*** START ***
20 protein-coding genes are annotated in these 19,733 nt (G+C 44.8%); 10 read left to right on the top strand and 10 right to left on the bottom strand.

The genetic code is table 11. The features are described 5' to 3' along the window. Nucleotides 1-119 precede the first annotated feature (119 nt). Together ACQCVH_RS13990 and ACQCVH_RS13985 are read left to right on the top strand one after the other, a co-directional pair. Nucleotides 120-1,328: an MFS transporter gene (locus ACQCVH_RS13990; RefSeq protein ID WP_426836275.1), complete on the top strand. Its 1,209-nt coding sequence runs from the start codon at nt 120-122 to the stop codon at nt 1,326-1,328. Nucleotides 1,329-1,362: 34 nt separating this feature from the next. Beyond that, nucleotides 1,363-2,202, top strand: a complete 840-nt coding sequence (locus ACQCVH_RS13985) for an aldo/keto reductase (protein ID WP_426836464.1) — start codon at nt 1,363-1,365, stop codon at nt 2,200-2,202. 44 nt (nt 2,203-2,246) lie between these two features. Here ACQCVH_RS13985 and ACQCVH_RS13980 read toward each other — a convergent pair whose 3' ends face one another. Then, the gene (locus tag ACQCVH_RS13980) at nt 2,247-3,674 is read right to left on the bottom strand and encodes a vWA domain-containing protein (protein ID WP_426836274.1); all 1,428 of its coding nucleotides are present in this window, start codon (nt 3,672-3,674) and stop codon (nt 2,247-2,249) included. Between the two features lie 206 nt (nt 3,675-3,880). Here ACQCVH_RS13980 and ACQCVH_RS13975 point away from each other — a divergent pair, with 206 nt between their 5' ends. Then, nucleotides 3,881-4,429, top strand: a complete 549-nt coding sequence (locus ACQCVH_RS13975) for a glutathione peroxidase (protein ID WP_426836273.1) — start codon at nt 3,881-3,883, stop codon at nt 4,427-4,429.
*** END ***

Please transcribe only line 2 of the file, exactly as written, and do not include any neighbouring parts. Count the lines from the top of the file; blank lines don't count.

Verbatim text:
The genetic code is table 11. The features are described 5' to 3' along the window. Nucleotides 1-119 precede the first annotated feature (119 nt). Together ACQCVH_RS13990 and ACQCVH_RS13985 are read left to right on the top strand one after the other, a co-directional pair. Nucleotides 120-1,328: an MFS transporter gene (locus ACQCVH_RS13990; RefSeq protein ID WP_426836275.1), complete on the top strand. Its 1,209-nt coding sequence runs from the start codon at nt 120-122 to the stop codon at nt 1,326-1,328. Nucleotides 1,329-1,362: 34 nt separating this feature from the next. Beyond that, nucleotides 1,363-2,202, top strand: a complete 840-nt coding sequence (locus ACQCVH_RS13985) for an aldo/keto reductase (protein ID WP_426836464.1) — start codon at nt 1,363-1,365, stop codon at nt 2,200-2,202. 44 nt (nt 2,203-2,246) lie between these two features. Here ACQCVH_RS13985 and ACQCVH_RS13980 read toward each other — a convergent pair whose 3' ends face one another. Then, the gene (locus tag ACQCVH_RS13980) at nt 2,247-3,674 is read right to left on the bottom strand and encodes a vWA domain-containing protein (protein ID WP_426836274.1); all 1,428 of its coding nucleotides are present in this window, start codon (nt 3,672-3,674) and stop codon (nt 2,247-2,249) included. Between the two features lie 206 nt (nt 3,675-3,880). Here ACQCVH_RS13980 and ACQCVH_RS13975 point away from each other — a divergent pair, with 206 nt between their 5' ends. Then, nucleotides 3,881-4,429, top strand: a complete 549-nt coding sequence (locus ACQCVH_RS13975) for a glutathione peroxidase (protein ID WP_426836273.1) — start codon at nt 3,881-3,883, stop codon at nt 4,427-4,429.